On November 8, millions of Americans went to the polls and cast their ballot for president. Twenty days later, I sit here writing this column, observing that one presidential candidate leads the other by some 2 million votes. But the candidate with the 2 million-vote lead, Hillary Clinton, will not be inaugurated as our nation’s 45th president on January 20, 2017. This marks the second time in the last five elections that an outdated, undemocratic institution, the Electoral College, will deny the popular vote winner the presidency. Put simply, it’s time for a popular election to replace the Electoral College.
Many of the problems with the Electoral College were readily apparent even before the 2016 election. The institution was originally created, in part, to boost the importance of smaller states in a federalist system. Under the Electoral College, each state receives a minimum of three electoral votes. Wyoming is one such state with three electoral votes. Wyoming has approximately 430,000 eligible voters, thus one electoral vote is equivalent to 143,000 Wyoming voters. Meanwhile, Florida has approximately 14.5 million eligible voters and 29 electoral votes. This makes for a ratio of 500,000 voters per electoral vote. Thus a vote in Wyoming has more than three times the impact as a vote in Florida under the current system. For those wondering, Virginia has approximately 5.2 million eligible voters and 13 electoral votes for a ratio of 400,000 voters per electoral vote.
Another issue with the Electoral College is the manner in which it magnifies the importance of “swing states,” and thus in essence erases the votes of tens of millions of Americans. This year 33 states were decided by a margin of more than ten percent – essentially the outcome in those states was never in doubt. Collectively, the 71 million votes cast in those 33 states mattered a whole heck of a lot less than the 63.5 million cast in the other 17 states. Pardon the pun, but one can argue that under the Electoral College, the razor thin margins in Michigan, Pennsylvania, and Wisconsin (a collective 101,000 votes) “trumped” all other votes in this election. It’s just plain wrong to have a system where one person, one vote doesn’t exactly ring true.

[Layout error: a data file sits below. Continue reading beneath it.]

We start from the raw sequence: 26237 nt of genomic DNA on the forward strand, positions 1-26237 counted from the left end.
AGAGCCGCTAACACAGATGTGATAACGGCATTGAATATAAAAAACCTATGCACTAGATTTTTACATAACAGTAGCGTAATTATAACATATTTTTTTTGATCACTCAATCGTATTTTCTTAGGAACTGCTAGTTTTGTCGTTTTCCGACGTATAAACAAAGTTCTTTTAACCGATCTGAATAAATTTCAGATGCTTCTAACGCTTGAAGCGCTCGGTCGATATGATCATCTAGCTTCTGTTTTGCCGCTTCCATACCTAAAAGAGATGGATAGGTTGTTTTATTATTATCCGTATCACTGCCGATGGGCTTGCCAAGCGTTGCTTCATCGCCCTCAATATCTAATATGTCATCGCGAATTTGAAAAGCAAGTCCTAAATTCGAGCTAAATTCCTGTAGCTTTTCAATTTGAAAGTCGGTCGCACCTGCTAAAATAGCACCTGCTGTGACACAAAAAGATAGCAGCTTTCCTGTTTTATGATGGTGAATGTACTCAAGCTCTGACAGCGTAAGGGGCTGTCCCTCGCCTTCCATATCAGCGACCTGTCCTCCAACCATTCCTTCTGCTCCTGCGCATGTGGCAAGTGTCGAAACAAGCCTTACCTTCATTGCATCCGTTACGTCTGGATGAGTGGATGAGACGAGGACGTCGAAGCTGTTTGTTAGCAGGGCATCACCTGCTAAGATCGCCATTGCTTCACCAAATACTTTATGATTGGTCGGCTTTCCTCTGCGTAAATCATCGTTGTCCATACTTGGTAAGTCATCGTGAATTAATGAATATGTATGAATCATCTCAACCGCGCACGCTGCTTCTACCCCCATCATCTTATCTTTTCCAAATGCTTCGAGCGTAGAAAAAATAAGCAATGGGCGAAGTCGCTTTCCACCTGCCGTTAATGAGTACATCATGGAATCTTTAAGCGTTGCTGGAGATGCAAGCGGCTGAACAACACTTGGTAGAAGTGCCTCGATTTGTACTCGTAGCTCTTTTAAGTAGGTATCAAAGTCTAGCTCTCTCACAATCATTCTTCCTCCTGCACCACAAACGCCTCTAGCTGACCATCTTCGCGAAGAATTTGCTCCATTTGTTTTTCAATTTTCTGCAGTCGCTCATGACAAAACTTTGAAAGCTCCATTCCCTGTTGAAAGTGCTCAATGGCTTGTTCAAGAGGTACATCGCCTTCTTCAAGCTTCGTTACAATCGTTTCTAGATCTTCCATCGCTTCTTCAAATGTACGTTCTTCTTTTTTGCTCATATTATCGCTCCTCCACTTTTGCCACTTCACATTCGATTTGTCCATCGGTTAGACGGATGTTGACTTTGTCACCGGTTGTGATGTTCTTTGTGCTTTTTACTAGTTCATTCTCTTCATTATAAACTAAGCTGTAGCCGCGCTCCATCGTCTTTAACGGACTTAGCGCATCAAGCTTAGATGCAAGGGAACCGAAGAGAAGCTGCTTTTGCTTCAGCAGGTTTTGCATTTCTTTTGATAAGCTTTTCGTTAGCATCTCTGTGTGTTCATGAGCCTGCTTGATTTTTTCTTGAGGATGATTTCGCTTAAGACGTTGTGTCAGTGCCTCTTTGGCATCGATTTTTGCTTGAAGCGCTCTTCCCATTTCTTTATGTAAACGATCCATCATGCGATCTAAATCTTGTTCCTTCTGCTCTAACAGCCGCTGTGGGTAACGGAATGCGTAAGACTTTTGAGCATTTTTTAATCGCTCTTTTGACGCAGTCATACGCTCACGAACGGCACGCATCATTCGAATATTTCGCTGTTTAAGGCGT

Beyond the numbers is the sad fact that the Electoral College encourages a whole bunch of undemocratic activity. State legislators in swing states are certainly incentivized to maximize an advantage for their party by excluding as many voters of the opposing party as possible. It’s no coincidence that Florida, with Republican majorities in both their houses for the better part of two decades, disenfranchises nearly 1.5 million ex-felons. Nationwide, the Sentencing Project estimates that nearly one-quarter of the voting-age African American population is not allowed to vote – a relic of disgusting policies enacted after the Civil War to prevent African Americans from gaining political power.
With all that in mind concerning the Electoral College, another idea is being floated. One Virginia delegate has introduced a bill to alter the winner take all system. The concept is that Virginia’s thirteen electoral votes would be proportioned based on the popular vote. I don’t see this as value added for the process.
Looking ahead to the General Assembly, it appears the hottest topic will be amending the biennial budget. While the economy has made some improvements, we are still on course to have a $1.2 billion shortfall. The Governor will announce his proposal on December 16. Look for some funding challenges in human services – particularly funding for mental health and other much needed programs. Both the House and Senate have recently completed their finance retreats. It is an “eyes wide open” scenario as we begin the work of Session starting on January 11.
With Thanksgiving behind us, the holiday season is in full swing. I encourage you to support our local businesses as you do your shopping. They deserve our support as the flagship stores in our neighborhood. Season Greetings to you and yours.
Senator Saslaw represents the 35th District in the Virginia State Senate. He may be emailed at firstname.lastname@example.org.